Although it touches on the behind the scenes maneuverings of those in seats of political power, including President Johnson (Tom Wilkinson) and Alabama Governor George Wallace (Tim Roth), the bulk of the film follows King (David Oyelowo) and other civil rights activists, including Andrew Young (Andre Holland), James Orange (Omar Dorsey), Diane Nash (Tessa Thompson), Reverend James Bevel (Common), Hosea Williams (Wendell Pierce), Amelia Boynton Robinson (Lorraine Toussaint), and John Lewis (Stephen James), as they organize and carry out the three Selma marches as part of the fight for voting rights. As the face of the movement, King must navigate division from within (the film’s focus on that division is primarily between King’s group and the Student Nonviolent Coordinating Committee, which is characterized as a generational dispute as much as anything; but the film also touches on the political differences between King and Malcolm X, played by Nigel Thatch), gather enough political leverage to push Johnson into taking firm, definite, and immediate action on the matter of voting rights, fend off attempts by the FBI to discredit and distract him by chipping away at his marriage to Coretta Scott King (Carmen Ejogo), and find a way to reassure himself that the course he’s taking is the correct one when faced with the brutality that meets his attempts at peaceful protest.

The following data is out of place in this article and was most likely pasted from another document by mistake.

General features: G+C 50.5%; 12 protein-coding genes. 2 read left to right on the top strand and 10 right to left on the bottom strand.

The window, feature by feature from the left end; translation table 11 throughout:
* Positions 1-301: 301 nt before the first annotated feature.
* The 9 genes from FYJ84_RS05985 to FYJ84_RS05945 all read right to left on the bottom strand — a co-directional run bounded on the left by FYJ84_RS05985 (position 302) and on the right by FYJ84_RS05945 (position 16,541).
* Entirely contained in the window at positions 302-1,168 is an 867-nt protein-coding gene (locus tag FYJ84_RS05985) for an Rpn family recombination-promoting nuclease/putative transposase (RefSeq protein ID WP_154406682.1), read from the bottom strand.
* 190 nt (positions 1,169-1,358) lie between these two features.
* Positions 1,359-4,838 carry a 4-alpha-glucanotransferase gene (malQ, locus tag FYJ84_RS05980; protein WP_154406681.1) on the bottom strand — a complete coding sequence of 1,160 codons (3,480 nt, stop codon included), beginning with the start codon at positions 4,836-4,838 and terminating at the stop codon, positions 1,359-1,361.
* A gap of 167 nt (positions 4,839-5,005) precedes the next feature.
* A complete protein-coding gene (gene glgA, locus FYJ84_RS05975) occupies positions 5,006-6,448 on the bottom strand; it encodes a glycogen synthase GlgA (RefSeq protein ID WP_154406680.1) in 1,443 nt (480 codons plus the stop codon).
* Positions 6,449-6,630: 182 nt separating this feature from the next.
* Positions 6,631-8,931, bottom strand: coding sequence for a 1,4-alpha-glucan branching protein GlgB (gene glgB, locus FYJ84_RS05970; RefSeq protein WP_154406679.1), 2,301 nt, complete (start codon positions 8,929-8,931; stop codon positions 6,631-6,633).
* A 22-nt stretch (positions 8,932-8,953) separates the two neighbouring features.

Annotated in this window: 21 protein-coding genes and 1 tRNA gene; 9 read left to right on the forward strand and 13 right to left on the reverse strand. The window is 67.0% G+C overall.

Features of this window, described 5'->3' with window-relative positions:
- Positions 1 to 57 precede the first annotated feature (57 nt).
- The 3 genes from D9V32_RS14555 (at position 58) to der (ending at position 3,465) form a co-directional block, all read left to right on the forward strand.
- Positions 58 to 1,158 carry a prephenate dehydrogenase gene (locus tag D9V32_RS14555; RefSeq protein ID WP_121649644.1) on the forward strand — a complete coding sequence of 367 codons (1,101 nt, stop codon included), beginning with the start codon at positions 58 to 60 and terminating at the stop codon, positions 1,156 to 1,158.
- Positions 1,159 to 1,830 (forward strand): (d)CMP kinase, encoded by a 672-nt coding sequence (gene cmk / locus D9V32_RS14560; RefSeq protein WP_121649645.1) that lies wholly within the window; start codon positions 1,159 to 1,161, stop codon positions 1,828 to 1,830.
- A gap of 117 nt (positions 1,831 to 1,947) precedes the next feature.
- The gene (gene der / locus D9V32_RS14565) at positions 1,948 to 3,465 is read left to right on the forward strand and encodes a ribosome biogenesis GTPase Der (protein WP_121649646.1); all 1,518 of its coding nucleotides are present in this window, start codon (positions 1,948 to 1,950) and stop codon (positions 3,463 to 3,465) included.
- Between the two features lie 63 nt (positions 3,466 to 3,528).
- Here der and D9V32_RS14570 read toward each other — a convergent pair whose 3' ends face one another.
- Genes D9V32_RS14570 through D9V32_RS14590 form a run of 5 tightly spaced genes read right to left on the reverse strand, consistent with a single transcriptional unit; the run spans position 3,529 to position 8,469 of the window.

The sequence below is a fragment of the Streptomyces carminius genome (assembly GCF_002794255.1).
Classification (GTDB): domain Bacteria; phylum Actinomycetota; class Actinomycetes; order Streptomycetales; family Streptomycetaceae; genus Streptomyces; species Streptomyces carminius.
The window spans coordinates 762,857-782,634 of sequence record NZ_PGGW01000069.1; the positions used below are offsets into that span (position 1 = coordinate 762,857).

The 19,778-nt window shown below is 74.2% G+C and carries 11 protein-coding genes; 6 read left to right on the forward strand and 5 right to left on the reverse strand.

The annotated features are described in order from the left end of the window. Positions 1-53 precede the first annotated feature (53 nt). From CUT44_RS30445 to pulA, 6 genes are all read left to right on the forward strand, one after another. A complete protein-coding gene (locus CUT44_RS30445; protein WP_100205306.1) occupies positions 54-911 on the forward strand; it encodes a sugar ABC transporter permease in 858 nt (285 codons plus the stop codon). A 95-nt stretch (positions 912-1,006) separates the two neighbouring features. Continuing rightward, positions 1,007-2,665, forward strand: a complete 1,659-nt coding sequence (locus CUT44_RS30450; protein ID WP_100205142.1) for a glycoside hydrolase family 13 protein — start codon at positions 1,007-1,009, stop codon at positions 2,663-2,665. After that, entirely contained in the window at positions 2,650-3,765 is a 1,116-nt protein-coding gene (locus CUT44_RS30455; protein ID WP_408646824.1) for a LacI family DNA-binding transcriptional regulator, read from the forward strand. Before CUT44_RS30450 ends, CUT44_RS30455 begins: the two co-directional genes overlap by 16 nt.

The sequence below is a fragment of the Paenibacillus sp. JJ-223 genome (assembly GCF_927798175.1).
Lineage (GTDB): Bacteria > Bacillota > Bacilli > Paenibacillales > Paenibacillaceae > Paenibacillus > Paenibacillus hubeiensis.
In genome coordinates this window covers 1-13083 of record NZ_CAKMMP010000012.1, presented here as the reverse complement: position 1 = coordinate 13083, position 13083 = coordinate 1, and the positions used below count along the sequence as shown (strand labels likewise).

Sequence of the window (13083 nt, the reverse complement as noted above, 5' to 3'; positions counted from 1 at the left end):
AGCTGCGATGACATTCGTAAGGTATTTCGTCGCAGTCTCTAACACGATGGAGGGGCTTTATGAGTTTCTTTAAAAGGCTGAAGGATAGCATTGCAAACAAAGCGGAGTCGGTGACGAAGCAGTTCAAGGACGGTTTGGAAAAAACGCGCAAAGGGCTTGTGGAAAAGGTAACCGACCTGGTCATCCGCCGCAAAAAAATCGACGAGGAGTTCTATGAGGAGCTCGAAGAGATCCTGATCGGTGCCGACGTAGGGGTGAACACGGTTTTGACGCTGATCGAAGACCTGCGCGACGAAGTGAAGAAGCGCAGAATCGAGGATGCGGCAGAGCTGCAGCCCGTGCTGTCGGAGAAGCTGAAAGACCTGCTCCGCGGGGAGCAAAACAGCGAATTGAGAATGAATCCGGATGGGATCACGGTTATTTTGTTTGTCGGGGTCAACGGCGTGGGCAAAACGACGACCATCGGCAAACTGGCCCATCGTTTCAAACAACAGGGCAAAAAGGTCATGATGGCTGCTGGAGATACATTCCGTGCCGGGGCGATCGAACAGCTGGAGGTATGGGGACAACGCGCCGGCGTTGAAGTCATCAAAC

Selma is a violent film. It has to be because the history is violent, but DuVernay does not fetishize that violence or allow it to be used as an instrument of catharsis. The violence is visceral without being gruesome, leaving no doubt about what has happened – peaceful marchers showered with tear gas and then run down by men on horseback wielding whips and clubs, police beating their way through a sit-in, a young man being shot and killed – but not lingering on or glorifying the gore. While there is some stylization to the way that some of the film’s acts of violence are depicted, it’s done for the purpose of bringing intensity and immediacy to the experience of the victim and startling the viewer. The effect is powerful and it lingers well after the fact. While the history of these events ensures that Selma has an advantage of some built-in poignancy, it's ultimately DuVernay's skill as a storyteller that brings this story down from the realm of mythology to make it a grounded, deeply human, and incredibly moving film.